Illegal logging is fundamentally an environmental crime which, when perpetrated, must involve a large measure of corruption, for it’s not hidden in the shadows, but conducted in broad daylight and...
New analysis supports claim that paper giant cleared part of its tiger sanctuary in Indonesia
Asia Pulp & Paper (APP)'s supplier PT Ruas Utama Jaya has indeed cleared an area of forest it pledged to set aside as a tiger conservation reserve in Sumatra reports a legal analysis by Greenomics [PDF], an Indonesian environmental group. The Greenomics' analysis supports allegations originally set forth in a report published last week by Eyes of the Forest, a coalition of green groups, and seems to refute a press release issued by APP that called the deforestation allegations "fiction".
"If we adhere to this map, then the EoF statement that 'By June 2011, RUJ had even begun clearing the tiny block of natural forest (less than 5,000 ha) APP had set aside for its own 'Senepis Tiger Sanctuary' simply cannot be denied by APP," states the concession analysis by Greenomics. "At the commitment level, it is only reasonable for EoF to say that RUJ, an APP wood supplier, had cleared its own Senepis Tiger Sanctuary."
However APP continues to maintain that its tiger reserve is intact.
"The map presented by WWF/EOF is out of date," APP told mongabay.com via email. "The plans for Senepis were revised after this map was produced."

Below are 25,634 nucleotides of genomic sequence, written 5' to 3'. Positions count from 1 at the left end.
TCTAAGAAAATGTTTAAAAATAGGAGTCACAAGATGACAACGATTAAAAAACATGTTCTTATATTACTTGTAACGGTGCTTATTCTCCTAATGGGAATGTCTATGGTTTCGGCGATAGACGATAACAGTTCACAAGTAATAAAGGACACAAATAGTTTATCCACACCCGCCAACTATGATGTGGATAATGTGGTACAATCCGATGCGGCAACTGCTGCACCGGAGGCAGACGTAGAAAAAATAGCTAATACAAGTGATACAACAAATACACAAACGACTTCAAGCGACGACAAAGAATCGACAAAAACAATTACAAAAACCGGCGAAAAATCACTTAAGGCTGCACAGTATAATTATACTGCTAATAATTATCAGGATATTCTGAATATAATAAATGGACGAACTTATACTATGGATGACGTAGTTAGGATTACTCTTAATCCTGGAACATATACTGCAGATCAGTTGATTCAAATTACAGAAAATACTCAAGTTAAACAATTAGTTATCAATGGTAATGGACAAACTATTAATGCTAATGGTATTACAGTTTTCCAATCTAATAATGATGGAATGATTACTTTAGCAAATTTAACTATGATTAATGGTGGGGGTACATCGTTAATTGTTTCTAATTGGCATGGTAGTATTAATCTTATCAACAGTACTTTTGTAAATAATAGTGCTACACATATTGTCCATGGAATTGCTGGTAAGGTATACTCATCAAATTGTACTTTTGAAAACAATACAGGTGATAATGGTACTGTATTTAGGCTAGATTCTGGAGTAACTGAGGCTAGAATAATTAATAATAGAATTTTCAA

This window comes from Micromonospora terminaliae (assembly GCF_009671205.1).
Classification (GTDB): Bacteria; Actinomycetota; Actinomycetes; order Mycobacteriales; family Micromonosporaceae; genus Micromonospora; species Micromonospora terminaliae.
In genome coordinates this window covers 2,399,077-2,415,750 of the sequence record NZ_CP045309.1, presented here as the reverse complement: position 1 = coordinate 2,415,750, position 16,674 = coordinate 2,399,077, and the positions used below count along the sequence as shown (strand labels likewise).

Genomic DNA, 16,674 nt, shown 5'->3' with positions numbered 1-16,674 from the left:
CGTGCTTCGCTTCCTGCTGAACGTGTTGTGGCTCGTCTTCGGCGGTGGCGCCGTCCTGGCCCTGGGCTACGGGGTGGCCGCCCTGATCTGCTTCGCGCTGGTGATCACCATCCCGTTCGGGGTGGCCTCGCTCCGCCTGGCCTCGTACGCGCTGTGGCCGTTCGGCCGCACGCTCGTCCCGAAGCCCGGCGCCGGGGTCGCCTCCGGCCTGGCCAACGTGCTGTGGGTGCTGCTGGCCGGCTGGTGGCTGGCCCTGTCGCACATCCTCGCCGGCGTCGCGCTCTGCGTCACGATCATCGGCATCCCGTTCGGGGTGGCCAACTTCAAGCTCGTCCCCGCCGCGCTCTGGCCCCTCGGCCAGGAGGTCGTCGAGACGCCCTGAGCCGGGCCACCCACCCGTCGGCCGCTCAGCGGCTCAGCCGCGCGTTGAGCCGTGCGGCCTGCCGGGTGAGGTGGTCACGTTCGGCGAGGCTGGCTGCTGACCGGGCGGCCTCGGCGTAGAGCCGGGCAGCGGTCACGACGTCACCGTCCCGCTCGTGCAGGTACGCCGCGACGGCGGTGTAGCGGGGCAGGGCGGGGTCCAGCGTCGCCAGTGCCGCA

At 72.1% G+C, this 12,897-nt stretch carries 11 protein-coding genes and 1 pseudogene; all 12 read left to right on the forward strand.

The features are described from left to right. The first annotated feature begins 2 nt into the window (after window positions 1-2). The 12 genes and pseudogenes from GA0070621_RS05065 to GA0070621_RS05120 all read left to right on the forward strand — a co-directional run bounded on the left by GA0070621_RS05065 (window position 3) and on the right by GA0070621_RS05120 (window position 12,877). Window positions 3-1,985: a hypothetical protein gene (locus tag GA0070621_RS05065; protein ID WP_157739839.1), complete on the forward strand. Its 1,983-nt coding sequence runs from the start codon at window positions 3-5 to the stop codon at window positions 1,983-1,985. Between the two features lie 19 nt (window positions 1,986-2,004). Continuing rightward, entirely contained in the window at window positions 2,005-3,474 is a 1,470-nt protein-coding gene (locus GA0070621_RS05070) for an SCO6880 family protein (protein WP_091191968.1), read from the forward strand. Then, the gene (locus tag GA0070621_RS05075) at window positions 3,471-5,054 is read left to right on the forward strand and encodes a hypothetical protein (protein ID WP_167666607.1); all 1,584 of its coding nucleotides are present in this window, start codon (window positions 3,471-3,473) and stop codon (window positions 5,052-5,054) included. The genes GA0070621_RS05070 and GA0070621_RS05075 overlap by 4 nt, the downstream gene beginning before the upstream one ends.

"The final map, approved by the government, has been published by APP. It shows clearly that the co-ordinates provided by WWF/EOF are outside of the Senepis Tiger Sanctuary, and point to a legal pulpwood plantation operated by our supplier."
But Greenomics says APP's map is misleading, reflecting only the current state of the RUJ concession rather than its original commitment. As of press time, APP had not responded for request for comment on Greenomics report.
**Damaging Eyes on the Forest report**
The Eyes on the Forest report criticized APP for marketing a "commitment to conservation" while it continues to source fiber through deforestation and conversion of carbon-dense peatlands. The report noted that APP has missed three self-imposed deadlines for phasing out conversion of natural forests for pulp plantations.
APP has lost a number of prominent customers over the past five years due to its poor environmental record. The paper giant has recently expanded operations overseas, including acquiring pulp suppliers in Canada and Latin America and buying paper products brands in the United States, New Zealand, and Australia. Environmentalists have since begun targeted these companies and brands, in addition to APP.
* Eyes of the Forest (2011). The truth behind APP’s Greenwash. December 2011.
* Greenomics (2011). EoF Report: Fact of Fiction? December 2011.
* APP (2011). ||http://www.businesswire.com/news/home/20111213006370/en/Asia-Pulp-Paper-... Pulp & Paper (APP) Calls for Facts Not Fiction about Forest Protection||. Business Wire December 13, 2011.
Assessing illegal logging
Chatham House is assessing the scale and effectiveness of the response to illegal logging and the related trade around the world. Full details of this work, including analysis and data, will be available online soon.